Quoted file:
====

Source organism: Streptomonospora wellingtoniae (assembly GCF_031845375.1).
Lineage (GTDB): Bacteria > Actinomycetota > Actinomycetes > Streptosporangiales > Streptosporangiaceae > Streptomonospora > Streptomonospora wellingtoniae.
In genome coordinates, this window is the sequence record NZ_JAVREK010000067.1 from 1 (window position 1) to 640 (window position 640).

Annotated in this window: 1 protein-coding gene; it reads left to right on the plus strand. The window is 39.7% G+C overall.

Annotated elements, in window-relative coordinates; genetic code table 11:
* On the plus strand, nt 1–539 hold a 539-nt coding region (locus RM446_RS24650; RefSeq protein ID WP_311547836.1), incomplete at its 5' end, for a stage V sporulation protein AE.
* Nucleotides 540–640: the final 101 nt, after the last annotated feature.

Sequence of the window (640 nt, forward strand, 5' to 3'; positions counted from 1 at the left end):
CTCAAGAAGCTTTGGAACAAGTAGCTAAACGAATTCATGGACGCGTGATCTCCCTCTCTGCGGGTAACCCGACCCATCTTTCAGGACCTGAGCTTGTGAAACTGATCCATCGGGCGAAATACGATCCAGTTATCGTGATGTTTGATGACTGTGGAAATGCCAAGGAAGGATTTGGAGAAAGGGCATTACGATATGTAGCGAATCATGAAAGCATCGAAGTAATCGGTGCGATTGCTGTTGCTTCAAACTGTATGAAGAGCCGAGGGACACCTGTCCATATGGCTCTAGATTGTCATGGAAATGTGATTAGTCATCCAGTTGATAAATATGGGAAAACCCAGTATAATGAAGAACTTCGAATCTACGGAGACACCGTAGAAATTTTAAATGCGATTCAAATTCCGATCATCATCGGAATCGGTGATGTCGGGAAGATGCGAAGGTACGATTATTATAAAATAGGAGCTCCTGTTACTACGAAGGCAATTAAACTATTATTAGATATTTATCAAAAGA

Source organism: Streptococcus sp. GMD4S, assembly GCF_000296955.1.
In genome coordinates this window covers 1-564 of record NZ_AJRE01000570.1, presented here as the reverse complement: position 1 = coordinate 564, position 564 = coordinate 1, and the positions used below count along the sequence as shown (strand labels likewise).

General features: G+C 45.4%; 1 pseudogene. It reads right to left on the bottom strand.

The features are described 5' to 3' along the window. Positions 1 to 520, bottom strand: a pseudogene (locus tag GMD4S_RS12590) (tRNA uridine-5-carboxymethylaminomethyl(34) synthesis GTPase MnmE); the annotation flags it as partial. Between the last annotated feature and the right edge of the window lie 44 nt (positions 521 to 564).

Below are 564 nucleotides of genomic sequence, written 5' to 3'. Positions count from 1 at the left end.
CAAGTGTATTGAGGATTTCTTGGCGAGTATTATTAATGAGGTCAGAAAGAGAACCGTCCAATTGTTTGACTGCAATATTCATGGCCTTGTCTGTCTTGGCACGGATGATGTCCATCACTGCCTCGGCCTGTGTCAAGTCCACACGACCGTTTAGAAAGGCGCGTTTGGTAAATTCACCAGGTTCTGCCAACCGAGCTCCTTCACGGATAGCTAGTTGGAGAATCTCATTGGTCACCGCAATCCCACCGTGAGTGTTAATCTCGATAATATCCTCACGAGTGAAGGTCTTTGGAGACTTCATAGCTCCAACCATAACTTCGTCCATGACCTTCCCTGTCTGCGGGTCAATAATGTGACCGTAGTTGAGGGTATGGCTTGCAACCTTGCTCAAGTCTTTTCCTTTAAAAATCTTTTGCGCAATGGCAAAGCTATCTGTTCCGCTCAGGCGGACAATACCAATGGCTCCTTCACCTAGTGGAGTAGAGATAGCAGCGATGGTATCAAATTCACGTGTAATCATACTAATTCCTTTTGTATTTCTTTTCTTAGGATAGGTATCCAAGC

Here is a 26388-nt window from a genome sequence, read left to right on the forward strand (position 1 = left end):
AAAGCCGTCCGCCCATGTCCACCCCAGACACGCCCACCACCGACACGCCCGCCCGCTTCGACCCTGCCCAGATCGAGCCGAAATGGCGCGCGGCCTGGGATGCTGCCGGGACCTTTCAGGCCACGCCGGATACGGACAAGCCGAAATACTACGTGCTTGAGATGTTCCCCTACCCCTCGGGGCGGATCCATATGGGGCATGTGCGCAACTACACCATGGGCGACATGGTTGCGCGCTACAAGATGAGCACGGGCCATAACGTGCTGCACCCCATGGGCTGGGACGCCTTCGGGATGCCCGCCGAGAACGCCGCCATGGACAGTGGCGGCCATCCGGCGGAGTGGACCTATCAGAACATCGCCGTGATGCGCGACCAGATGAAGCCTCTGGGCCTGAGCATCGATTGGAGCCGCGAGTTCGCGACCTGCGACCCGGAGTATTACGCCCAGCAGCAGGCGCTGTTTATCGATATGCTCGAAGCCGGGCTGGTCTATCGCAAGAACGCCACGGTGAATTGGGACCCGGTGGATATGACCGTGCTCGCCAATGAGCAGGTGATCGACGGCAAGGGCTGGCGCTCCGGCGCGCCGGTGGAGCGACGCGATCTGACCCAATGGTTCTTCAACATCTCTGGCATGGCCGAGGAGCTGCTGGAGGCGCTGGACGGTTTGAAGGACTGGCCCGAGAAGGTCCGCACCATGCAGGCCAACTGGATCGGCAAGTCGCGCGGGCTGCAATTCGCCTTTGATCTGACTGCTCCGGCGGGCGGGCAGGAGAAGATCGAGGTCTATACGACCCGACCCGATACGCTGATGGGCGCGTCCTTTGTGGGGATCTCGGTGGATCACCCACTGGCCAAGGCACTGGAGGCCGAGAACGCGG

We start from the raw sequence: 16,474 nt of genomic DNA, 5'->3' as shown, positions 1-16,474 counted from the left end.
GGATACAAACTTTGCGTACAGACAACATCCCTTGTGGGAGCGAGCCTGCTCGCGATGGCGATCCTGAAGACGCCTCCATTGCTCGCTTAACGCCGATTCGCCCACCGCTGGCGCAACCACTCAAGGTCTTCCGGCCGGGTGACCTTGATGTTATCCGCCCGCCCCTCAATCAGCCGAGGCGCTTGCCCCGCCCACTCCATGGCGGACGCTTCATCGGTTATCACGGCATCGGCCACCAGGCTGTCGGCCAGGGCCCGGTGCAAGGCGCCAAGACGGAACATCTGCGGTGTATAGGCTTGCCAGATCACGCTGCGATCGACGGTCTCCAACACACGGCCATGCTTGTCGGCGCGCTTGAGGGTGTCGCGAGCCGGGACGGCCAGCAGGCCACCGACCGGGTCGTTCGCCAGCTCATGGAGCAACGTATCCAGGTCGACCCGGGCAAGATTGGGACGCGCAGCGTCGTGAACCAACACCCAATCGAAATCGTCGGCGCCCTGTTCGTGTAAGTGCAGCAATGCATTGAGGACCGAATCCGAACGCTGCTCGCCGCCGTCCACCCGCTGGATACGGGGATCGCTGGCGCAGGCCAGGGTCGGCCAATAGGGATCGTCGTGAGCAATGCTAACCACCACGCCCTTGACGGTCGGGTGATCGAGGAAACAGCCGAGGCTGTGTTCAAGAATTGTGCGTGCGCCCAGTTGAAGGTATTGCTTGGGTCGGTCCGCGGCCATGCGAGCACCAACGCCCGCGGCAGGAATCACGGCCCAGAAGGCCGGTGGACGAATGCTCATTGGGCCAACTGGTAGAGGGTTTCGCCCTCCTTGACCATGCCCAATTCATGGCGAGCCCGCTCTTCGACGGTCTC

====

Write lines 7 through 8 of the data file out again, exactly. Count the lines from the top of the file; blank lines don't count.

* Nucleotides 540–640: the final 101 nt, after the last annotated feature.

Sequence of the window (640 nt, forward strand, 5' to 3'; positions counted from 1 at the left end):